Last updated: July 30, 2014
NHGRI, the National Congress of American Indians, and the National Museum of the American Indian convene discussion on Native peoples and genetics
By Raymond MacDougall
Associate Director of Communications, Division of Intramural Research
Malia Villegas, Ed.D., director of the NCAI Policy Research Center (Sugpiaq/Alutiiq, Alaska Native) and Vence Bonham, J.D., chief of NHGRI's Education and Community Involvement Branch in the Division of Policy, Communications, and Education, engaged the symposium participants by framing the conversation. Dr. Villegas encouraged symposium attendees to think about the interplay between the narratives of culture and science - narratives that could mistakenly frame indigenous cultures as non-technical, or describe science as acultural. "That is not the case," she said, citing the scientific insights that enabled her ancestors in Alaska and Hawaii to thrive despite extreme climates. She added, "Those of us who work within science know that somebody's culture is always at work. It may not be ours, but there is certainly a cultural bent when it comes to science."
"We are bringing different perspectives into the conversation," Mr. Bonham said. He characterized the symposium as an honest discussion about issues dividing American Indian and Alaska Native communities and non-Native researchers. "This was not a symposium to say that genetics is bad or genetics is good," Mr. Bonham said. "It's not scripted and we are committed to having these conversations."
NHGRI researchers are deeply interested in the science of genomics and in the societal implications of genomic advances, NHGRI Director Eric D. Green, M.D., Ph.D., said during his introductory remarks. "Because of its power and its potential, we need to be cognizant about how genomics is used in studies involving communities with different values and different ideas. It is important for us to know what people are thinking, what their concerns are and how we can address those as the science moves forward."
The symposium featured four panel discussions, or conversations, catalyzed by 12 individual presentations from speakers who represented an array of tribal affiliations, scholarly disciplines and viewpoints. These conversations ranged from whether, and how, genetics research impacts Native health; genomics and ancestry; training and health career pathways for Native researchers; and a discussion of the ethics of blood. Interspersed question-and-answer times gave audience members an opportunity to engage in the discussions.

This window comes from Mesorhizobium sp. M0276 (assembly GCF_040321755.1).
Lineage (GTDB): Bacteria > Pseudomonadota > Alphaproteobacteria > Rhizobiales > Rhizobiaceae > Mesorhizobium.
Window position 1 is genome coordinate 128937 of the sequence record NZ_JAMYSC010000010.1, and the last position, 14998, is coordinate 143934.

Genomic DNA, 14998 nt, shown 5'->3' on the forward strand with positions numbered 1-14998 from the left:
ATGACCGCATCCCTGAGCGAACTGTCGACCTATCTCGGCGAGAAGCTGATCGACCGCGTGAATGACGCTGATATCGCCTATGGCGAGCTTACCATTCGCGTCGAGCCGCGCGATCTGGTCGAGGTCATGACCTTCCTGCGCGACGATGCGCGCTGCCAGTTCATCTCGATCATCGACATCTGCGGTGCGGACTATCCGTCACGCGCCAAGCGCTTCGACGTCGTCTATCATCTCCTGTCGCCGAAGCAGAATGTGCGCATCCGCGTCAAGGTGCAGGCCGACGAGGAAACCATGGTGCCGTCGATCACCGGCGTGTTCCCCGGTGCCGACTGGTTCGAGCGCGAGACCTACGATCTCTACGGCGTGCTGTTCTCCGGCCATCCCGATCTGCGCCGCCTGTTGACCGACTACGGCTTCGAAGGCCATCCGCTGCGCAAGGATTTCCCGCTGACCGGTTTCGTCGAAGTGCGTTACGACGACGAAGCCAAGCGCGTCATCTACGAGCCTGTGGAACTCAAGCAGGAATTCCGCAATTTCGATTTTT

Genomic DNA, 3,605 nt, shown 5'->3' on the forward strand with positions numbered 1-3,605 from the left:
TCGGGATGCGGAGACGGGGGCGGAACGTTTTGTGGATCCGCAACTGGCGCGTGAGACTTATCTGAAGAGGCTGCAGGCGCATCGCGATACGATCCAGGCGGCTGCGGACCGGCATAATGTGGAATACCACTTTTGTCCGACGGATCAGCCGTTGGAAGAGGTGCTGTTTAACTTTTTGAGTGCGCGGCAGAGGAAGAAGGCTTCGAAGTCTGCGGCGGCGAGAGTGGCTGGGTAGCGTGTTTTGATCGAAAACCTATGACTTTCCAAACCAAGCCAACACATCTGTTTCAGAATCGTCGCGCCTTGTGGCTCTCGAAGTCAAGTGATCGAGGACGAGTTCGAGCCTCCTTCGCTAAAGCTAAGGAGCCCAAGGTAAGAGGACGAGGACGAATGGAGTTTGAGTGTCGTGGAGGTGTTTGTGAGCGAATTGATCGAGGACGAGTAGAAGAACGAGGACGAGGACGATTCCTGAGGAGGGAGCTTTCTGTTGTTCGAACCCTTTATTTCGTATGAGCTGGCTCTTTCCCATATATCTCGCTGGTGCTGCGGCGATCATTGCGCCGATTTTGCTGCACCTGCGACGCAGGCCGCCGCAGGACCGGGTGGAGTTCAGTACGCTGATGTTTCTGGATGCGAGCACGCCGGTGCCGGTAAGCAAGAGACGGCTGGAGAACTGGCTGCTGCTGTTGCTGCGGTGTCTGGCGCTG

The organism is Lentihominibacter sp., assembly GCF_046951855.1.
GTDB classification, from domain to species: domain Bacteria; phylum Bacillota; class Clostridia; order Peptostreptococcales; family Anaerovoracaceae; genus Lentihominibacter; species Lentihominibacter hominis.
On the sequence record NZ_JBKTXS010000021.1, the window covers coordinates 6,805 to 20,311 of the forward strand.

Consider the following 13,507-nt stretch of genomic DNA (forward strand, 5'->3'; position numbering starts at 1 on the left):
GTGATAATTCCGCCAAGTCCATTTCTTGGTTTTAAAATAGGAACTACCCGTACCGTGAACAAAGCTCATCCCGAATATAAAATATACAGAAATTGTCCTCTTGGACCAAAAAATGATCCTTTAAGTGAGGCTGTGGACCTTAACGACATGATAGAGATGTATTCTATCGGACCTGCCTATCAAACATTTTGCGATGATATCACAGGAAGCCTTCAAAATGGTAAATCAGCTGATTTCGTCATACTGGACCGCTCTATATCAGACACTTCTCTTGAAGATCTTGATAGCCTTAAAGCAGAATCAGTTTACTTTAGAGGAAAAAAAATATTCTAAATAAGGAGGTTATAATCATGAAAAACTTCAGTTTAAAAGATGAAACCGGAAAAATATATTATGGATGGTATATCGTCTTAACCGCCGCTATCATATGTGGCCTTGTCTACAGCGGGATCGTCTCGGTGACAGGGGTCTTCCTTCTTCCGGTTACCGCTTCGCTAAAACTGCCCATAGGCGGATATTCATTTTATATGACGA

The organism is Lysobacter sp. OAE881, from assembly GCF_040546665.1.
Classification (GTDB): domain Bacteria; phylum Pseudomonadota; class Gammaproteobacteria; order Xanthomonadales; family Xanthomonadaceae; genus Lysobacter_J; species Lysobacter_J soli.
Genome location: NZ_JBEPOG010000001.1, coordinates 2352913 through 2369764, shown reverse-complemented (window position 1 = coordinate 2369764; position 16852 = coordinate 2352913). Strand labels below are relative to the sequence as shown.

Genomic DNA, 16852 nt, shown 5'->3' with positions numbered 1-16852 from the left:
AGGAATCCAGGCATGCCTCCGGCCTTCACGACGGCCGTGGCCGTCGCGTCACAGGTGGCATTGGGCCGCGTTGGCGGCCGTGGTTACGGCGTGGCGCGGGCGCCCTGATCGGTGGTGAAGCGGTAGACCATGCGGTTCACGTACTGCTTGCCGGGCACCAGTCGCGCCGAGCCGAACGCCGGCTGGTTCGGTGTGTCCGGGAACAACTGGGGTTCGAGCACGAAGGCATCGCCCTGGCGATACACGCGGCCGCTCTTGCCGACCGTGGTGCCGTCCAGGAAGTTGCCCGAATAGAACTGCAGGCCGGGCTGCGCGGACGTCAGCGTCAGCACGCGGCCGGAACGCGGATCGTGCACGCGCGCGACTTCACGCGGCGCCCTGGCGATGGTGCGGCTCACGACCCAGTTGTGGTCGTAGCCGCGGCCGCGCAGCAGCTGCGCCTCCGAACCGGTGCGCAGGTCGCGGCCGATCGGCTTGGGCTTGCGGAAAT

The audience and panelists broached a broad array of topics, from the importance for biomedical research to directly benefit Native communities, to concerns about research being conducted in ways that respect Native cultural values and traditions. Francine C. Gachupin, Ph.D., assistant director of the University of Arizona Cancer Health Disparities Institute, Tucson, (Pueblo of Jemez), presented during the panel, "Can genetics research improve Native health?" She said that it is important for researchers to communicate the distinction between offering a tribal member the opportunity to participate in a research study versus offering medical services, or patient care. She also addressed concerns about unwanted identification of participants in studies."Protecting participant data is really important," Dr. Gachupin said. "Tribes have been hurt by stigmatization, and so they are especially shy about having their names or place names in print form. Especially things that are talking about heritability, it is important to disguise the pedigrees because these communities sometimes are small and with one or two identifiers, they'll know who you are talking about."
Jeffrey A. Henderson, M.D., M.P.H., assistant clinical professor, University of Colorado Denver School of Public Health (Cheyenne River Sioux), founded the Black Hills Center for American Indian Health and is currently studying the genetics of smoking and nicotine dependence and metabolism in American Indians. "Properly designed studies, namely candidate gene approaches, should be able to derive benefits for Native peoples and should be able to do so in our lifetimes," he said.
In the afternoon, a panel of Native researchers described their career pathways and achievements in health fields. Keolu Fox (Native Hawaiian) is pursuing a Ph.D. in genome sciences at the University of Washington School of Medicine; Deana Around Him, Dr.P.H. (Cherokee Nation) recently completed her doctorate through the Johns Hopkins Bloomberg School of Public Health; and Abigail Echo-Hawk (Pawnee Nation), associate director, Partnerships for Native Health, University of Washington, Seattle, works with American Indian and Alaska Native tribes across a five-state region to identify health priorities.